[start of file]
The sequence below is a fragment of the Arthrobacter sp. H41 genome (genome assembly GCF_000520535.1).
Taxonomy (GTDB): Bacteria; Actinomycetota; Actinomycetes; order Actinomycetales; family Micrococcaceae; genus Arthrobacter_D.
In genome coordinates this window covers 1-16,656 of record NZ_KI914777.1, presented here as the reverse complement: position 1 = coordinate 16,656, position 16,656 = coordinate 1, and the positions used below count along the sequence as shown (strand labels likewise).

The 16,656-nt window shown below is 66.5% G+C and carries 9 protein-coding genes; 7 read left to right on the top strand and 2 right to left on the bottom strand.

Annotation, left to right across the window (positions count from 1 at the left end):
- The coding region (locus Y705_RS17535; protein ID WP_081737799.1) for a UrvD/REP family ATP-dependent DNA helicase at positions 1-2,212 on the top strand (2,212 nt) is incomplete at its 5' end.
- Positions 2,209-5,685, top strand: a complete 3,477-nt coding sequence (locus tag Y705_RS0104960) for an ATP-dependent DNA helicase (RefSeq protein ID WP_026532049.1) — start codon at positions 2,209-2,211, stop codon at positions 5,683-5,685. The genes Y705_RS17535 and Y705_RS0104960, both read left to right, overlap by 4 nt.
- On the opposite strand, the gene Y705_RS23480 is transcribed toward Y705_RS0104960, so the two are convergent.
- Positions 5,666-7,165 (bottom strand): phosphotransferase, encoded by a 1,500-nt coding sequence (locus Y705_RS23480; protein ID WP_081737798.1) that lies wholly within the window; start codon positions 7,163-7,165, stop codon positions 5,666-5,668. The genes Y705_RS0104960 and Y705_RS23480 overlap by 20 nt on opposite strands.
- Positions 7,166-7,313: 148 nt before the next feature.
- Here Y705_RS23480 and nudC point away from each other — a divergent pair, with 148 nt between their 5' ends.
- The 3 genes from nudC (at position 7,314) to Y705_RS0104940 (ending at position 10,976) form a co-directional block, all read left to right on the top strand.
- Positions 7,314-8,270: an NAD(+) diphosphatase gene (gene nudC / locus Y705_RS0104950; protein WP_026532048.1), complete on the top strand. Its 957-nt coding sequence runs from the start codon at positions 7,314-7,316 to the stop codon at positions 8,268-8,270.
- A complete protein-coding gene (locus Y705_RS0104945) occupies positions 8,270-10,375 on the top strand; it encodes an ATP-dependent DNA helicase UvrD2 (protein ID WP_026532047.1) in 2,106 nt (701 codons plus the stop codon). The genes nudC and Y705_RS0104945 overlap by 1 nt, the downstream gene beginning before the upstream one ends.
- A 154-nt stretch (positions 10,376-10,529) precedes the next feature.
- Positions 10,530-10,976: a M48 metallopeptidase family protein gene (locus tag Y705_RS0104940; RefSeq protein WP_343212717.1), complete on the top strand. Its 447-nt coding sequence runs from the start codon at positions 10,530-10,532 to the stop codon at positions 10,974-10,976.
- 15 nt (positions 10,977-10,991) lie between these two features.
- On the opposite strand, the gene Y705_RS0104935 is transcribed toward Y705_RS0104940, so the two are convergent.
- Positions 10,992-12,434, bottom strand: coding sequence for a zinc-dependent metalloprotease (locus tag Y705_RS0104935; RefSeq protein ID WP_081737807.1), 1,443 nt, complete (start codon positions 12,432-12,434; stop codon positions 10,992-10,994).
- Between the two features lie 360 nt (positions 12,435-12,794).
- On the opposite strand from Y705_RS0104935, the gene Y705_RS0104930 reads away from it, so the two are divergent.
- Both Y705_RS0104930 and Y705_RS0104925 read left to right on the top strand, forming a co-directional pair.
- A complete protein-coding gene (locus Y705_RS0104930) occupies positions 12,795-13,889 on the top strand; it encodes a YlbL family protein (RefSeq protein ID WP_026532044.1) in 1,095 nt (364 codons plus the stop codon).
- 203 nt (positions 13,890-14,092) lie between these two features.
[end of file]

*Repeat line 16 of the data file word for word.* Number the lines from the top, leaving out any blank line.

- Positions 10,530-10,976: a M48 metallopeptidase family protein gene (locus tag Y705_RS0104940; RefSeq protein WP_343212717.1), complete on the top strand. Its 447-nt coding sequence runs from the start codon at positions 10,530-10,532 to the stop codon at positions 10,974-10,976.